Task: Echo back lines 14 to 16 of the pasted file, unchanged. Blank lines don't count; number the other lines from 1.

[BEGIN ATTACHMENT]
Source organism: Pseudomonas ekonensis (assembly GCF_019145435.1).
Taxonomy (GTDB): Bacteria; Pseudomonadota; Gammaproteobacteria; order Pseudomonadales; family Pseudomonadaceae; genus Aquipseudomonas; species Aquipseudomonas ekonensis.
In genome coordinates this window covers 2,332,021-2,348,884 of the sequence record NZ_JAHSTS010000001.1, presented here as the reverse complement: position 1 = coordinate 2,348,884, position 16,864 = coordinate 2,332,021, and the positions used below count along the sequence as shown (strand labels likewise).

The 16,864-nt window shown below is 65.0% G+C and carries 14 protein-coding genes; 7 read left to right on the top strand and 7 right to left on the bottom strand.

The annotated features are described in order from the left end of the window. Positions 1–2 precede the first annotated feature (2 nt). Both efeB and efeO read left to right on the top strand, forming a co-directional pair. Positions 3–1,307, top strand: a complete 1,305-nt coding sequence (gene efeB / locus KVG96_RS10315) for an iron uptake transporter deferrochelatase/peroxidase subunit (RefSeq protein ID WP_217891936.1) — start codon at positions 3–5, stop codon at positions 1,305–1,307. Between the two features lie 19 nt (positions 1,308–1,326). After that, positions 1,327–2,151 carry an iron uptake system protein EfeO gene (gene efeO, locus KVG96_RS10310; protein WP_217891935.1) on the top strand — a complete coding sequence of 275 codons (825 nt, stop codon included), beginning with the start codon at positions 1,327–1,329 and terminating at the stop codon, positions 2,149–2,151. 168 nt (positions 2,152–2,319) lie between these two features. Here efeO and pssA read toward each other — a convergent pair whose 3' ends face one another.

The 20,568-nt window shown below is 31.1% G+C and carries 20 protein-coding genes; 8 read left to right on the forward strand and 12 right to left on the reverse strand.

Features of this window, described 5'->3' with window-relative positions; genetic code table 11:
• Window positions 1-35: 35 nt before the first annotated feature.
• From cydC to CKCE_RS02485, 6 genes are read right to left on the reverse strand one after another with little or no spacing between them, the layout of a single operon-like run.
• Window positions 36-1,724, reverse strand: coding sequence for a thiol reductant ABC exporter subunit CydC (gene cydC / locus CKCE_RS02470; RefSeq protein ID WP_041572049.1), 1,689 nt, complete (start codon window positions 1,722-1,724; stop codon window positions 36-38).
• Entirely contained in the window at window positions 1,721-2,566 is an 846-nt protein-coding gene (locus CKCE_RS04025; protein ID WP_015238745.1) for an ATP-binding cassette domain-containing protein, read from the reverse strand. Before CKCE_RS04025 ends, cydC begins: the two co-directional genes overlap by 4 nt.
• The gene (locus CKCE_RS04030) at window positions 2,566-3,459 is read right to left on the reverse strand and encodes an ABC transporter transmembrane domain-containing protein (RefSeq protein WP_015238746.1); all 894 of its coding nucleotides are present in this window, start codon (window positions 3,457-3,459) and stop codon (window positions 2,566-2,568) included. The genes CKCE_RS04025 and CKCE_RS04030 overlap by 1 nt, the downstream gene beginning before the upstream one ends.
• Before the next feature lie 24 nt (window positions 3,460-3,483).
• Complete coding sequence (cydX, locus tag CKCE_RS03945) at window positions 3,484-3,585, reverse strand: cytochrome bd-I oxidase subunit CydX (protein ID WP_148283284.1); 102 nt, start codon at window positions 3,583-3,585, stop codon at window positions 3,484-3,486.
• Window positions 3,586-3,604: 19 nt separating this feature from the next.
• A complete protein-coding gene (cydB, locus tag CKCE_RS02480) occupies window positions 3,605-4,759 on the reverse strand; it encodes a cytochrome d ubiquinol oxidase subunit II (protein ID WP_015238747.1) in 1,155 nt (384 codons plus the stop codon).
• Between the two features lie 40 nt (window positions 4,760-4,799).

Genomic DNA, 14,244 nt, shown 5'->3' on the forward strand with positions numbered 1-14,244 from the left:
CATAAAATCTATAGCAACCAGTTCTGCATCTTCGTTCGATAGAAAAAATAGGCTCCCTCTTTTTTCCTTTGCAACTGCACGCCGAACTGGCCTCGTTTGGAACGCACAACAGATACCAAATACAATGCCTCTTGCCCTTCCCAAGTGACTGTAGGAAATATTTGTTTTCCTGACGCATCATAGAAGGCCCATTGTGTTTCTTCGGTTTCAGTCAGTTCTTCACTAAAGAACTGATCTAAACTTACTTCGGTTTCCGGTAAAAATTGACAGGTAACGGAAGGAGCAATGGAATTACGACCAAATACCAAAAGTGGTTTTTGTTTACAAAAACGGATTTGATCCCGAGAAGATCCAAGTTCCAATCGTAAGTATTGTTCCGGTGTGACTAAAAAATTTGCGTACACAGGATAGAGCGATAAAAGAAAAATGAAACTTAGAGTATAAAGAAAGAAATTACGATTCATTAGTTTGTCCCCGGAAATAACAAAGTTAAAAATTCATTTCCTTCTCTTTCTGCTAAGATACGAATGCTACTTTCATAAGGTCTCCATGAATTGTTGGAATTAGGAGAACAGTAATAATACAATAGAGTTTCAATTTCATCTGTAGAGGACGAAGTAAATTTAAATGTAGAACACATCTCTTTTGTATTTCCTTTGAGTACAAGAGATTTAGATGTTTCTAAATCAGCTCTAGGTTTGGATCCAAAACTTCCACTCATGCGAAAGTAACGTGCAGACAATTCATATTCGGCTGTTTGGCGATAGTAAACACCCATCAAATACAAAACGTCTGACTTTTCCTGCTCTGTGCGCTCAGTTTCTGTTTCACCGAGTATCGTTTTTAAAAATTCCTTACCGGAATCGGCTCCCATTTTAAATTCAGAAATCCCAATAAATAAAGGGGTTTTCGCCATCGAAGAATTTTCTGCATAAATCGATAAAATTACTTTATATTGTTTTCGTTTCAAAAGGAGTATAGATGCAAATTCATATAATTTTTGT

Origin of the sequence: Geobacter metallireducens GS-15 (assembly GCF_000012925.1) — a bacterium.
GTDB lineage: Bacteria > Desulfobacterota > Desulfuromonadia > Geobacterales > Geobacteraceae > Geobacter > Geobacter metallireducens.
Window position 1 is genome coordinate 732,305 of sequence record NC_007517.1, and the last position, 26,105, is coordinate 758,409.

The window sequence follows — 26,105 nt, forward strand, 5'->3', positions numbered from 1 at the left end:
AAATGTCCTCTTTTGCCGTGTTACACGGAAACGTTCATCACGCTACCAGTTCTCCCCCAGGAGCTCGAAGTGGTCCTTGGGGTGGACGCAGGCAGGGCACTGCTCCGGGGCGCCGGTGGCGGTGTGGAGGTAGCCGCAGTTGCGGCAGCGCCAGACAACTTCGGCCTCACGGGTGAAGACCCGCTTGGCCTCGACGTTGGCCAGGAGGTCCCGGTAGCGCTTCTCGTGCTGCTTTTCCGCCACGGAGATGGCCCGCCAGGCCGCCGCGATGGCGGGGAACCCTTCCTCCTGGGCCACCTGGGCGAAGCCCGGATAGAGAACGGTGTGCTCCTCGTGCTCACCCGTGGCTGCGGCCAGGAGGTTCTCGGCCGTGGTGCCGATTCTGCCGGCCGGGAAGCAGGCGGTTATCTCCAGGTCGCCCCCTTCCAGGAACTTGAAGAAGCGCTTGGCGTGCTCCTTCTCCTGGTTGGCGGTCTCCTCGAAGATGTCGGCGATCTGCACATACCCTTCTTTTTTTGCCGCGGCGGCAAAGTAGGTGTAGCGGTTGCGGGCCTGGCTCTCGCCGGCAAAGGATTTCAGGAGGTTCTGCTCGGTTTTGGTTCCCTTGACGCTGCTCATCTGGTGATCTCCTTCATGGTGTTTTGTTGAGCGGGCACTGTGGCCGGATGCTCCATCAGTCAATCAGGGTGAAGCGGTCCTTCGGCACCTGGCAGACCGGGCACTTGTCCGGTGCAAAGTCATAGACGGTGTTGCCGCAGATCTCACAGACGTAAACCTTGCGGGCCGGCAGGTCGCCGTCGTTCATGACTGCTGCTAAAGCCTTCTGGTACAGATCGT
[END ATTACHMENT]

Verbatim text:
• Complete coding sequence (cydX, locus tag CKCE_RS03945) at window positions 3,484-3,585, reverse strand: cytochrome bd-I oxidase subunit CydX (protein ID WP_148283284.1); 102 nt, start codon at window positions 3,583-3,585, stop codon at window positions 3,484-3,486.
• Window positions 3,586-3,604: 19 nt separating this feature from the next.
• A complete protein-coding gene (cydB, locus tag CKCE_RS02480) occupies window positions 3,605-4,759 on the reverse strand; it encodes a cytochrome d ubiquinol oxidase subunit II (protein ID WP_015238747.1) in 1,155 nt (384 codons plus the stop codon).